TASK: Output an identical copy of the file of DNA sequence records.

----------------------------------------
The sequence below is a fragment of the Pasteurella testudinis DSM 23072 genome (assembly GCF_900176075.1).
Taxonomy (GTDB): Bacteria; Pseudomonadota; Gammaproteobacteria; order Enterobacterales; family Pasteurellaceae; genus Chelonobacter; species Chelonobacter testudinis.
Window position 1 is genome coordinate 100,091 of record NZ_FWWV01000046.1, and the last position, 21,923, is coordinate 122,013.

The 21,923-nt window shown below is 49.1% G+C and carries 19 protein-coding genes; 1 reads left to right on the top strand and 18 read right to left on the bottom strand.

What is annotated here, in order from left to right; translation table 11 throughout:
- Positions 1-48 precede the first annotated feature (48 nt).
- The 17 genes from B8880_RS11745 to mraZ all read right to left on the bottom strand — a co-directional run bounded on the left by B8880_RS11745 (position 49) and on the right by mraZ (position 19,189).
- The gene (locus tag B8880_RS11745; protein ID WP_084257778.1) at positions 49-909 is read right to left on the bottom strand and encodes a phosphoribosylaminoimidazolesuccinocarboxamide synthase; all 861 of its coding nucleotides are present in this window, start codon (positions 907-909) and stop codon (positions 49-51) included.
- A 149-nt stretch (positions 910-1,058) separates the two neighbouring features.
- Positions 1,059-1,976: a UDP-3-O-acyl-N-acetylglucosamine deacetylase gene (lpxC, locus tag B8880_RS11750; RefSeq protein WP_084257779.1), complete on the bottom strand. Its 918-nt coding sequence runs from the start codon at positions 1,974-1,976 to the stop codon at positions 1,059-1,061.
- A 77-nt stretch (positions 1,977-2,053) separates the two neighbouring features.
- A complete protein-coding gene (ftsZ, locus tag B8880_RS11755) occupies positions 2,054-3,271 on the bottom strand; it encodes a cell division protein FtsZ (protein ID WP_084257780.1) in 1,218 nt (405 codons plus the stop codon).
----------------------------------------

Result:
The sequence below is a fragment of the Pasteurella testudinis DSM 23072 genome (assembly GCF_900176075.1).
Taxonomy (GTDB): Bacteria; Pseudomonadota; Gammaproteobacteria; order Enterobacterales; family Pasteurellaceae; genus Chelonobacter; species Chelonobacter testudinis.
Window position 1 is genome coordinate 100,091 of record NZ_FWWV01000046.1, and the last position, 21,923, is coordinate 122,013.

The 21,923-nt window shown below is 49.1% G+C and carries 19 protein-coding genes; 1 reads left to right on the top strand and 18 read right to left on the bottom strand.

What is annotated here, in order from left to right; translation table 11 throughout:
- Positions 1-48 precede the first annotated feature (48 nt).
- The 17 genes from B8880_RS11745 to mraZ all read right to left on the bottom strand — a co-directional run bounded on the left by B8880_RS11745 (position 49) and on the right by mraZ (position 19,189).
- The gene (locus tag B8880_RS11745; protein ID WP_084257778.1) at positions 49-909 is read right to left on the bottom strand and encodes a phosphoribosylaminoimidazolesuccinocarboxamide synthase; all 861 of its coding nucleotides are present in this window, start codon (positions 907-909) and stop codon (positions 49-51) included.
- A 149-nt stretch (positions 910-1,058) separates the two neighbouring features.
- Positions 1,059-1,976: a UDP-3-O-acyl-N-acetylglucosamine deacetylase gene (lpxC, locus tag B8880_RS11750; RefSeq protein WP_084257779.1), complete on the bottom strand. Its 918-nt coding sequence runs from the start codon at positions 1,974-1,976 to the stop codon at positions 1,059-1,061.
- A 77-nt stretch (positions 1,977-2,053) separates the two neighbouring features.
- A complete protein-coding gene (ftsZ, locus tag B8880_RS11755) occupies positions 2,054-3,271 on the bottom strand; it encodes a cell division protein FtsZ (protein ID WP_084257780.1) in 1,218 nt (405 codons plus the stop codon).